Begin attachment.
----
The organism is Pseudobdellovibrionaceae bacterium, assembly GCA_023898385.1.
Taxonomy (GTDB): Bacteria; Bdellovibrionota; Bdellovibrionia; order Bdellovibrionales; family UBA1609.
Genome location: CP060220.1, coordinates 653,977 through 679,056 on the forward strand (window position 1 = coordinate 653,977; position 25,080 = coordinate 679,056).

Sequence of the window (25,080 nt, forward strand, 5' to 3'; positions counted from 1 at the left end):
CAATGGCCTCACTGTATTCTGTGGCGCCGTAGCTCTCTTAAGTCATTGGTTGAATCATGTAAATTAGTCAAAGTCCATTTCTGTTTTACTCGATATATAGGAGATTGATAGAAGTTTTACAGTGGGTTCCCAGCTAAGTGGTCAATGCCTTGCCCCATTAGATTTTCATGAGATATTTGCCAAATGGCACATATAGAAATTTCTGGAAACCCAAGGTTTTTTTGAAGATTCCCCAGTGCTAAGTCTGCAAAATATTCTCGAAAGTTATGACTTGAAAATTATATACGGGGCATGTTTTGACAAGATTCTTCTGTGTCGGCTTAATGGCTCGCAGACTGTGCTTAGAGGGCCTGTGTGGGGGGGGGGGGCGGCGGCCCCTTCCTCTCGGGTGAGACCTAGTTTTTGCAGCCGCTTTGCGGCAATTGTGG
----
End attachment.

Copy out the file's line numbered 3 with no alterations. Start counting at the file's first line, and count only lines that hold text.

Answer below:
Genome location: CP060220.1, coordinates 653,977 through 679,056 on the forward strand (window position 1 = coordinate 653,977; position 25,080 = coordinate 679,056).